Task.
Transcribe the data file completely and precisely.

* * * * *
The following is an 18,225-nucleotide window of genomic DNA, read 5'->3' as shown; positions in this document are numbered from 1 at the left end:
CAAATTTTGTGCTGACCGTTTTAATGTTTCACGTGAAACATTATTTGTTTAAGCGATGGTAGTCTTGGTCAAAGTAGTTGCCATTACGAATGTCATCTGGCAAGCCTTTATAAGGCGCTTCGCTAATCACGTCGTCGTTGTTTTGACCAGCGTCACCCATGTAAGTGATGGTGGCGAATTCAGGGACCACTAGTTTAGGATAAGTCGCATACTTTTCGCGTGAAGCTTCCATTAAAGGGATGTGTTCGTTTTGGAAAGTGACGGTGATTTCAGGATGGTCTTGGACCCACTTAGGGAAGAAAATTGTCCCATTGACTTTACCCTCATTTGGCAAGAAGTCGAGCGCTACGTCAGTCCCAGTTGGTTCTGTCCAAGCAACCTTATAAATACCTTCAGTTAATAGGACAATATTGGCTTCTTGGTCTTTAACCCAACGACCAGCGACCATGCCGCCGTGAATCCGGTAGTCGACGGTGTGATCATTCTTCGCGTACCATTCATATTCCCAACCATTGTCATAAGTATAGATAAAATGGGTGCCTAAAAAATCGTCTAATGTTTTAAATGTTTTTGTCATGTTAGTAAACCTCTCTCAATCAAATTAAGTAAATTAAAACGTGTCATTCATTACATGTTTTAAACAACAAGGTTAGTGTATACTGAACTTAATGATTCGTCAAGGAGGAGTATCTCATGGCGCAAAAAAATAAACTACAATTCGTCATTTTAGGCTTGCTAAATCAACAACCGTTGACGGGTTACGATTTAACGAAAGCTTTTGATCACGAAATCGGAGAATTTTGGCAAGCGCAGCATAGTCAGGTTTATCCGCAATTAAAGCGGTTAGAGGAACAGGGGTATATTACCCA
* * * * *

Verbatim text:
The following is an 18,225-nucleotide window of genomic DNA, read 5'->3' as shown; positions in this document are numbered from 1 at the left end:
CAAATTTTGTGCTGACCGTTTTAATGTTTCACGTGAAACATTATTTGTTTAAGCGATGGTAGTCTTGGTCAAAGTAGTTGCCATTACGAATGTCATCTGGCAAGCCTTTATAAGGCGCTTCGCTAATCACGTCGTCGTTGTTTTGACCAGCGTCACCCATGTAAGTGATGGTGGCGAATTCAGGGACCACTAGTTTAGGATAAGTCGCATACTTTTCGCGTGAAGCTTCCATTAAAGGGATGTGTTCGTTTTGGAAAGTGACGGTGATTTCAGGATGGTCTTGGACCCACTTAGGGAAGAAAATTGTCCCATTGACTTTACCCTCATTTGGCAAGAAGTCGAGCGCTACGTCAGTCCCAGTTGGTTCTGTCCAAGCAACCTTATAAATACCTTCAGTTAATAGGACAATATTGGCTTCTTGGTCTTTAACCCAACGACCAGCGACCATGCCGCCGTGAATCCGGTAGTCGACGGTGTGATCATTCTTCGCGTACCATTCATATTCCCAACCATTGTCATAAGTATAGATAAAATGGGTGCCTAAAAAATCGTCTAATGTTTTAAATGTTTTTGTCATGTTAGTAAACCTCTCTCAATCAAATTAAGTAAATTAAAACGTGTCATTCATTACATGTTTTAAACAACAAGGTTAGTGTATACTGAACTTAATGATTCGTCAAGGAGGAGTATCTCATGGCGCAAAAAAATAAACTACAATTCGTCATTTTAGGCTTGCTAAATCAACAACCGTTGACGGGTTACGATTTAACGAAAGCTTTTGATCACGAAATCGGAGAATTTTGGCAAGCGCAGCATAGTCAGGTTTATCCGCAATTAAAGCGGTTAGAGGAACAGGGGTATATTACCCA